Schumer and the Democrats have no way of permanently blocking Trump’s choices for Cabinet posts, and practically all should eventually make it through the process. So far, however, only three of Trump’s 15 nominees have won confirmation by the Senate: Defense Secretary James Mattis, Homeland Security secretary John Kelly and Transportation Secretary Elaine Chao.

That leaves some of Trump’s most controversial nominees for clearance, including restaurant businessman Andy Puzder for labor secretary, billionaire Republican operative Betsy DeVos to head the Department of Education, Rep. Mick Mulvaney (R-SC) to head the Office of Management and Budget, and Sen. Jeff Sessions of Alabama to be the next Attorney General.

By this time eight years ago, former President Barack Obama had won Senate confirmation of practically all 15 of his cabinet picks.

Senate Republicans’ decision to play hardball in forcing through Trump’s nominees comes at a time when partisan rancor on Capitol Hill is reaching a boiling point. Hatch, the Finance Committee chair, on Tuesday went after Democrats on the committee in unusually angry language on the first day of their boycott.

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“Well, they are idiots,” Hatch said. “It’s just complete breach of decorum, a complete breach of committee rules, a complete breach of just getting along around here.”

In an extraordinary showdown in the Judiciary Committee on Wednesday, Minnesota Sen. Al Franken accused Sessions of misrepresenting his record on civil rights. He also accused fellow Republican Senator Ted Cruz of Texas of abetting the deception.

This led to an intensely angry exchange between Franken and Texas Sen. John Cornyn, the Majority Whip, that came right before a final 11 to 9 party-line vote that sent Sessions’ nomination for attorney general to the full Senate. The hearing was also disrupted by protesters decrying Sessions’ civil rights record.

The intrusion of protesters into the hearing gives a clue as Democrats’ motives for ramping up opposition to Trump’s picks, from cabinet nominees to an expected filibuster of Gorsuch, the Federal Appeals Court judge who the president nominated to the Supreme Court on Tuesday night: Their voter base is furious.

Already mad about an election in which Trump won the presidency despite a decisive popular vote loss, Democrats’ anger only surged as Trump rolled out cabinet picks that, at times, seemed intended to provoke them. He wants to place a climate change denier at the helm of the Environmental Protection Agency, and an advocate of abolishing the minimum wage at the Labor Department. His nominee to run the Department of Education has no background in public education aside from longstanding support of plans to privatize it.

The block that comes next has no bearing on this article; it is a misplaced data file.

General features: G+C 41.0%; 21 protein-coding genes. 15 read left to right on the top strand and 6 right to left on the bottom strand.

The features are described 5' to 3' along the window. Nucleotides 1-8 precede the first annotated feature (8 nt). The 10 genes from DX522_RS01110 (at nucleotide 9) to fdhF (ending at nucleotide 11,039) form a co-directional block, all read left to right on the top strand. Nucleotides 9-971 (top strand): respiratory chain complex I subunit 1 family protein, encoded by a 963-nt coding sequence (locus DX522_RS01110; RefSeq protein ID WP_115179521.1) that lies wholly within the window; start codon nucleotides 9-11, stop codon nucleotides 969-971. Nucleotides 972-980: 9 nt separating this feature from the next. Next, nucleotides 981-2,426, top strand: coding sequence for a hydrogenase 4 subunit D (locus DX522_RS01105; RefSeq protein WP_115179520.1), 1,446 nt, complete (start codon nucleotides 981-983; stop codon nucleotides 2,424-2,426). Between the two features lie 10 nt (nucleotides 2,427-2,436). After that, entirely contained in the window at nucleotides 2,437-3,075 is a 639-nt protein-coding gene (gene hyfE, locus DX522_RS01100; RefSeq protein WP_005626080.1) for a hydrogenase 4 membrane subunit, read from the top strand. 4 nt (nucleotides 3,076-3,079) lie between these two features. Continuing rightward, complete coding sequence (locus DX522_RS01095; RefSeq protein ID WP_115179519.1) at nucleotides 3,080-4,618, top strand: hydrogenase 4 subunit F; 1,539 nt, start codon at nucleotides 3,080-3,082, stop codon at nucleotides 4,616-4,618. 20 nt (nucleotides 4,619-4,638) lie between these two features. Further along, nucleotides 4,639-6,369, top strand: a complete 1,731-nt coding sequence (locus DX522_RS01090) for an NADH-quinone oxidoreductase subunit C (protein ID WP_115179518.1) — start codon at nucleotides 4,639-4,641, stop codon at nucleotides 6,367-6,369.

Hundreds of thousands of marchers advocating women’s rights descended on the capital just 24 hours after Trump was sworn in. Seven days later, when the administration announced an executive order banning refugees from entering the country and restricting travel from seven majority-Muslim nations, mass protests erupted in the streets of major American cities.

Prominent activists began delivering the message to Democrats in no uncertain terms: the only acceptable response to the Trump presidency is resistance.

Ben Wikler, Washington director of the liberal group Moveon.org, told Real Clear Politics that Democrats who don’t fight back against Trump will face a “firestorm” of criticism. “The anti-Trump resistance is going to make the Tea Party seem like a tempest in a teapot,” he added.

There were plenty of high profile vows to mount primary challenges against any Democrats who offer support or cover to Trump on nominees like Sessions or Gorsuch.

And the partisan warfare seems only likely to escalate. On Wednesday morning, Trump went before the television cameras and said that if Gorsuch faces Democratic resistance in the Senate he wants the Republican Majority to fire their biggest weapon of all: elimination of the filibuster for Supreme Court nominees.